Amazing course, but don't be fooled into thinking this is a beginner's course for photographers. The problem isn't Blake's explanations; they're top. The problem is the vast scope of this course and the order in which the topics are presented. Take layers for example. When I was first learning Photoshop (back when we learned from books), I found I learned little or nothing from, for example, books that covered layers before they covered how to improve/process photographs. These books taught me how to organize, move, and link layers before they showed me what a layer was actually for. Those books tended to teach me everything there is to know about layers (types of layers, how to organize them, how to move them, how to move them two at a time, how to move them two at a time even if there are other layers between the two you're interested in, useful troubleshooting tips, etc. ) all before I even know (from a photographer's point of view) what it is the things actually do. The examples of organizing, linking, and moving mean everything for graphic designers from Day One, but for photographers not so much. Blake does the same thing as those books. Topics he covers extremely early demand a lot of theoretical imagination for a photographer who doesn't already know quite a bit about what he is talking about. Learning about abstract things first and concrete things later only makes PS that much harder to understand. If you AREN'T a beginner, however, this course is amazing. I thought it would be like an Army Bootcamp, taking you from zero and building you into a fit, competent Photoshop grunt. Now I think it's more like Army Bootcamp for high school varsity jocks. It isn't going to take you from the beginning, but the amount you'll get out of it is nonetheless more than your brain can imagine. I've been using PS for years to improve my photographs, and even to create the odd artistic composite or two. The amount I've learned in the first week is amazing, and every day I learn something -- more like many things -- which I immediately implement to improve my productivity and/or widen the horizons of what I can achieve. If you ARE a photographer who's a Photoshop beginner, I'd take very seriously the advice Blake gives in the introduction: Watch one lesson, and practice the skills and principles you learn in that one lesson for two weeks. THEN watch the next lesson. You can't do that of course without buying the course, so it's up to you to decide whether you'd like to learn Photoshop and master Photoshop all from the same course. Learning it first and mastering it later will cost more money, but I think you'll understand everything better and have a much more enjoyable ride in the process. As for me? I'm going to have to find the money to buy this course. There is simply way too much content in each lesson for me to try to take on all at once, but on the other hand I don't want to miss anything at all that he has to share.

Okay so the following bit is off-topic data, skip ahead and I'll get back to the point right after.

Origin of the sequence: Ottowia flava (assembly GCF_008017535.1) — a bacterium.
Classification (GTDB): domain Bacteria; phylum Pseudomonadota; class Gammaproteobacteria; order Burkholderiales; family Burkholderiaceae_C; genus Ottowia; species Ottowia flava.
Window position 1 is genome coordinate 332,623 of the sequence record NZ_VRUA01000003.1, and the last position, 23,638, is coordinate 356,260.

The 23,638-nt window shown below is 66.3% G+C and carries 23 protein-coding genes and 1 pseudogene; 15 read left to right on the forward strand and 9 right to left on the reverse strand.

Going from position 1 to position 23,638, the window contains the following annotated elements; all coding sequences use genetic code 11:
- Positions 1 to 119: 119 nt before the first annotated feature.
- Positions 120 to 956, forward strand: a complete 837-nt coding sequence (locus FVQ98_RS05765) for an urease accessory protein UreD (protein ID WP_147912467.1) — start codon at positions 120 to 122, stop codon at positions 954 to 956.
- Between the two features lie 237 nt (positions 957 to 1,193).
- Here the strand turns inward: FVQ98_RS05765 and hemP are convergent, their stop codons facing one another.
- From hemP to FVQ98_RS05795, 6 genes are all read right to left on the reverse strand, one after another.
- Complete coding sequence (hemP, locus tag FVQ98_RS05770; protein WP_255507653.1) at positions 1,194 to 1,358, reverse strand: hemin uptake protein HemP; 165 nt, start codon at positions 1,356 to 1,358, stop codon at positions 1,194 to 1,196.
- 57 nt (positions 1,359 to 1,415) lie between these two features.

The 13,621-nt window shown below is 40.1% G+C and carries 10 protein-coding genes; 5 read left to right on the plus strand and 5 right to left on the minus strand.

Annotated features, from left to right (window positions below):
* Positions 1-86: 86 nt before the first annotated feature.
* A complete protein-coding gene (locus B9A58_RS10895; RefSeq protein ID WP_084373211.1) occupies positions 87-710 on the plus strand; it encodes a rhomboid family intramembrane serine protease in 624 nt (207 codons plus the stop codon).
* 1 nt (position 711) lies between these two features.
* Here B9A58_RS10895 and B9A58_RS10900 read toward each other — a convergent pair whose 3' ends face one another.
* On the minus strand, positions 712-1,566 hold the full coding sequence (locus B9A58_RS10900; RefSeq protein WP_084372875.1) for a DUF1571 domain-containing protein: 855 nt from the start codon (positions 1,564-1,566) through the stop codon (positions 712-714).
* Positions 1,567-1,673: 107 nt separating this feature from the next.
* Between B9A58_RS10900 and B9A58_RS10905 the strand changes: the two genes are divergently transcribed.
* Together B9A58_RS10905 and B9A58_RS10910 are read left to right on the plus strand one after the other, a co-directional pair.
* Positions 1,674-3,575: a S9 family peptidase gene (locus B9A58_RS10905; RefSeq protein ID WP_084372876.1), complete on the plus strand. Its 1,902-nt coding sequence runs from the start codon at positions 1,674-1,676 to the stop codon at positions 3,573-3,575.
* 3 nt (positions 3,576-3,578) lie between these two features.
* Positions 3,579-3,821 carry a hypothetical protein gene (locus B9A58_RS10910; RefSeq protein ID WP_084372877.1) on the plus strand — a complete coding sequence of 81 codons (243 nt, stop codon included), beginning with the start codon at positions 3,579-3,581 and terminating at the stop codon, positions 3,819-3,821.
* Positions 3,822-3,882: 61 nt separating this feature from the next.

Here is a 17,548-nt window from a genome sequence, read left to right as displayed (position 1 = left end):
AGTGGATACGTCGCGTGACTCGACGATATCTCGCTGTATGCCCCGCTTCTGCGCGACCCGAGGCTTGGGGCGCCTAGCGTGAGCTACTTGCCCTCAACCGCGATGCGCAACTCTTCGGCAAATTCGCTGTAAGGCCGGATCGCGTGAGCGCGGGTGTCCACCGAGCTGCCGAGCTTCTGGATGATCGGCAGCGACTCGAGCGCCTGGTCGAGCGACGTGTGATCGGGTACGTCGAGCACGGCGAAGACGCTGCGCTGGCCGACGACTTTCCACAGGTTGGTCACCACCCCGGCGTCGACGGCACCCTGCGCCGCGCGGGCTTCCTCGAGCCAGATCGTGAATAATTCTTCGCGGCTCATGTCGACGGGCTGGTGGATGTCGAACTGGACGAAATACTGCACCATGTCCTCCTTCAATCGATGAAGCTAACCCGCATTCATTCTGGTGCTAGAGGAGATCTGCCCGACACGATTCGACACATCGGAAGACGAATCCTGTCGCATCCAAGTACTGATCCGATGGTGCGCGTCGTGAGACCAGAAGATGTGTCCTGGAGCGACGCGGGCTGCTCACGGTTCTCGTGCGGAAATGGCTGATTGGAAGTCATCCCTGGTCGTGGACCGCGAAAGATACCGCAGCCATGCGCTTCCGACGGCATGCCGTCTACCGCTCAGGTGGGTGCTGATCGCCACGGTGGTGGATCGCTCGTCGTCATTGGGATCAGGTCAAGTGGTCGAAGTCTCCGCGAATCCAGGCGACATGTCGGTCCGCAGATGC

Robert Andrews